New radiation therapy machines are faster, more precise
August 1, 2012
EDMONTON – Alberta cancer patients are benefiting from the first of three new linear accelerators (linacs) that can deliver radiation therapy faster and with remarkable precision.
A jointly-funded, $12-million initiative between Alberta Health Services (AHS) and the Alberta Cancer Foundation will place three of these sophisticated machines in Alberta’s largest cancer centres – two at the Cross Cancer Institute in Edmonton and one at the Tom Baker Cancer Centre in Calgary. The first, at the Cross Cancer Institute, began operating this month. The second has been installed at the Tom Baker Cancer Centre and will start operating this fall. The third unit will be installed at the Cross Cancer Institute later this year.
“This new linac technology allows our clinicians to target tumours with larger doses of radiation and less damage to the surrounding healthy tissue,” says Dr. Paul Grundy, Senior Medical Director and SVP of AHS Cancer Care. “These impressive new machines will ensure that Albertans continue receiving exemplary care with the most up-to-date technology.”
Last year, more than 7,000 Albertans received radiation therapy in the course of their treatment, and that number will likely continue to increase as cancer incidence rates around the world are expected to continue rising, Dr. Grundy adds.
Using high-energy X-rays to target certain cancer cells, linear accelerators are a key component to AHS Cancer Care’s treatment and research programs. There are currently 20 linear accelerator machines in Alberta – nine in Edmonton, nine in Calgary and two in Lethbridge. The new machines will replace older, less powerful linacs.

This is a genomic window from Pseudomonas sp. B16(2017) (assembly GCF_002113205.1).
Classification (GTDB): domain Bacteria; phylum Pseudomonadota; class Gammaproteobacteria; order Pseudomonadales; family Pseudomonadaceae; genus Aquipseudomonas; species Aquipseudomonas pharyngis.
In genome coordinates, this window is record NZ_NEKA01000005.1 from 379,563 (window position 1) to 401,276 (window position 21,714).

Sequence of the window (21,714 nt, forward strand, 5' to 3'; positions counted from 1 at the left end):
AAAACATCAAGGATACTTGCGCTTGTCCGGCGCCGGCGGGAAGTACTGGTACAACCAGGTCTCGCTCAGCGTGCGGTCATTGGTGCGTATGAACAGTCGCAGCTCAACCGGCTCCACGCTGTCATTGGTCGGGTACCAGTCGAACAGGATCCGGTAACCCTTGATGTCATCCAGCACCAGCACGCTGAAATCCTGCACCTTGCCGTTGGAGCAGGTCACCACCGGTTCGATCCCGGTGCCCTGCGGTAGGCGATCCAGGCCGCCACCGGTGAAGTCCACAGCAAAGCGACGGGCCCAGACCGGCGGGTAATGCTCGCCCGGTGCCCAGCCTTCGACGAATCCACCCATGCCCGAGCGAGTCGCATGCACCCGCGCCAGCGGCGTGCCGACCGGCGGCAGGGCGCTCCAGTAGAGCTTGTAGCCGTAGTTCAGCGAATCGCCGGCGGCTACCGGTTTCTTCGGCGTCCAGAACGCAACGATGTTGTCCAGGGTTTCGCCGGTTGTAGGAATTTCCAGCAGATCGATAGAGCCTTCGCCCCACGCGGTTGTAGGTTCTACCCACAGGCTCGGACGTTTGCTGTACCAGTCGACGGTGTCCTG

These new machines are the first in the province to have an advanced treatment technology called RapidArc, which delivers the radiation continuously while rotating around the patient. The Cross Cancer Institute began using RapidArc in early July for some prostate patients. It now takes less than two minutes to complete the radiation delivery, compared to the previous seven to
10 minutes to deliver a comparable treatment.
At present, patient appointments are still 15 minutes long in order to provide optimum patient care. The quicker treatment delivery translates into more accurate treatment because the likelihood of patient or organ motion is decreased. More accurate treatments mean better outcomes and fewer side effects, Dr. Grundy says.
The continuing development of Alberta’s Radiation Therapy Corridor will also bring these state-of- the-art linear accelerators to Red Deer in 2013 and Grande Prairie in 2015.
The continued development of the Radiation Therapy Corridor is expected to reduce the number of Albertans having to travel 100 km or more to receive radiation treatment from 28 per cent to about eight per cent.
In Alberta, 98 per cent of cancer patients receive their first radiation therapy treatment within the provincial benchmark of four weeks from when they are deemed ready to treat. One in every two patients has a first treatment in less than a week.
Alberta Health Services is the provincial health authority responsible for planning and delivering health supports and services for more than 3.7 million adults and children living in Alberta. Its mission is to provide a patient-focused, quality health system that is accessible and sustainable for all Albertans.
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